Risk or reward. Or in other words, play smart to the corner of a sharp dogleg leaving yourself an uphill approach to an angled, two-tier MacKenzie green which can really hurt you, depending on how benevolent the greenkeeper has been with his pin placements.

6) 346 yards, par 4
Two tough par 4s, even this shorter one, with a big tree-line tight to your left – but the slope runs away down to the right and it's easy to fade down there. Quite a narrow green with a banking above it and bunkers below.

7) 424 yards, par 4
Stroke index 1, the longest par 4 on the course is often into the prevailing wind as well. Again, everything is tight to the line of trees on the left. It's a nice big circular green – a good target for higher handicappers (third shots probably) with three greenside bunkers.

8) 154 yards, par 3
A pretty hole and the shortest of the par 3s but again often into the wind, and ever so slightly uphill. You must carry the front bunkers defending a long, narrow green, with the added protection of a blind trap for anyone too long.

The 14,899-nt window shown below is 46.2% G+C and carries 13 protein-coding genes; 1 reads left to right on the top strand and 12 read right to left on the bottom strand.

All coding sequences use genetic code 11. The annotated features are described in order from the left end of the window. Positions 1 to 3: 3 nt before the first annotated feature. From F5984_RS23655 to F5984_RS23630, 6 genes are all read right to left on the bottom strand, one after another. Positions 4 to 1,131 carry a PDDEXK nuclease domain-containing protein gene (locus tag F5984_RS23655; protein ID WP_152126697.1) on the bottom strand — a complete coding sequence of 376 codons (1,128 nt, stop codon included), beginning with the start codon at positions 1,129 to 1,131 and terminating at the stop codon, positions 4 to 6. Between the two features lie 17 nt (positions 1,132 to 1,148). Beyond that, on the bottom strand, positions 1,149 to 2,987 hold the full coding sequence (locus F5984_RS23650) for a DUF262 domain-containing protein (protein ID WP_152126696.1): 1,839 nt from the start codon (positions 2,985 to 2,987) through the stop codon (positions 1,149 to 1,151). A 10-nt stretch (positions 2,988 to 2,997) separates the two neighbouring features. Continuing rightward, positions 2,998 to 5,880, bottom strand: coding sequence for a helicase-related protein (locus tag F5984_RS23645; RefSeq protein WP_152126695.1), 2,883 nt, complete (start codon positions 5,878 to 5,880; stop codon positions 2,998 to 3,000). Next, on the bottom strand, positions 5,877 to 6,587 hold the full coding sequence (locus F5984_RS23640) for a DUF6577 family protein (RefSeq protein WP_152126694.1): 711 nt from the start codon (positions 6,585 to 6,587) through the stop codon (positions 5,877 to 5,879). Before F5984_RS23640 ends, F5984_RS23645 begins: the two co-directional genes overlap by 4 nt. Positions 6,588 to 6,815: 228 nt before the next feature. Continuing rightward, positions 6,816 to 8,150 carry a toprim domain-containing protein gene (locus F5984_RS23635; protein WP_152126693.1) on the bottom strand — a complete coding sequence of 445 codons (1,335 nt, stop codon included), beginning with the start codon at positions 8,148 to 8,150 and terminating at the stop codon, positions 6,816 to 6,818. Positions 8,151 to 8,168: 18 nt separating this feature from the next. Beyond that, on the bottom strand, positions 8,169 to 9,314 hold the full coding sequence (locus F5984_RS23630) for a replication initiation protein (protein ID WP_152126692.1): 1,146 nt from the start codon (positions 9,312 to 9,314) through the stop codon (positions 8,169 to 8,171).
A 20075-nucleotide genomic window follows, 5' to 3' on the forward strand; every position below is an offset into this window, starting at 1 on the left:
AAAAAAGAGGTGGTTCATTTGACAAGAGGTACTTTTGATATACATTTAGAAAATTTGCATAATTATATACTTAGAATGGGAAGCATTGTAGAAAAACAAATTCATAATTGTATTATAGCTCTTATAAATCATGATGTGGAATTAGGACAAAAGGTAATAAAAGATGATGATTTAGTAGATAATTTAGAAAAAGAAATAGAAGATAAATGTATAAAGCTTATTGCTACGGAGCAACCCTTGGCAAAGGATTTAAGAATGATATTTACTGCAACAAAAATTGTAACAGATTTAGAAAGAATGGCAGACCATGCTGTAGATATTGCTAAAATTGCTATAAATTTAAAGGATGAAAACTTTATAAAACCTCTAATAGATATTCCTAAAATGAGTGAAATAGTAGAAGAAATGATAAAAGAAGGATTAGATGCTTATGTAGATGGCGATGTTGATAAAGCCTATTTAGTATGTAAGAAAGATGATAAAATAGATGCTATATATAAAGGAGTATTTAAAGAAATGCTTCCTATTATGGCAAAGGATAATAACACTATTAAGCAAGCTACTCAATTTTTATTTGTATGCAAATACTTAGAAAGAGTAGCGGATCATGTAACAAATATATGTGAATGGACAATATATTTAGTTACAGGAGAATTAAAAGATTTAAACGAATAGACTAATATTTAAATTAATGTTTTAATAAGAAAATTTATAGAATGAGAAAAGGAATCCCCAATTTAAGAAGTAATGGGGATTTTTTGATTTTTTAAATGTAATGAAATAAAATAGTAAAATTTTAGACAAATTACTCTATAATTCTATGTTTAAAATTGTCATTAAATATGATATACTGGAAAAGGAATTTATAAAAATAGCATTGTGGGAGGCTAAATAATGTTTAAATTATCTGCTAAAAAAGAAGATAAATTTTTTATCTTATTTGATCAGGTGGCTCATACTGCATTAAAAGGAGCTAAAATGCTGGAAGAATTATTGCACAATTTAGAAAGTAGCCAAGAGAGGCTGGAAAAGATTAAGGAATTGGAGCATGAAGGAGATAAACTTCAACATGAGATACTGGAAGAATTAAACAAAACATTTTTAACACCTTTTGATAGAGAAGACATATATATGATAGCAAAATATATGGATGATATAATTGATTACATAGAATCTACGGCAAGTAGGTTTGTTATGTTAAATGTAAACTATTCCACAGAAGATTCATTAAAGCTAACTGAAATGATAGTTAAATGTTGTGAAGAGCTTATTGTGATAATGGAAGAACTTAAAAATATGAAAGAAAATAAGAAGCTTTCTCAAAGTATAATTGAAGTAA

9) 400 yards, par 4
A sweeping, downhill drive that angles slightly right once over the road. No sand traps on this fair green, but there are steep run offs to the left and back, making club selection paramount.


10) 281 yards, par 4
Short, but very tricky and fraught with danger. Uphill from the tee but the clubhouse and car park forms the out of bounds right side of the hole until it turns sharp right and uphill to an angled, well protected green. Your approach really does have to be below the hole.

11) 282 yards, par 4
This is a classic MacKenzie, an inviting, wide open, rising fairway leading to a two tier sloping green which is well protected by two deep bunkers. Even a good drive will leave a mostly blind second shot, and if your putting's out of touch you could be going backwards and forwards for a while.

12) 177 yards, par 3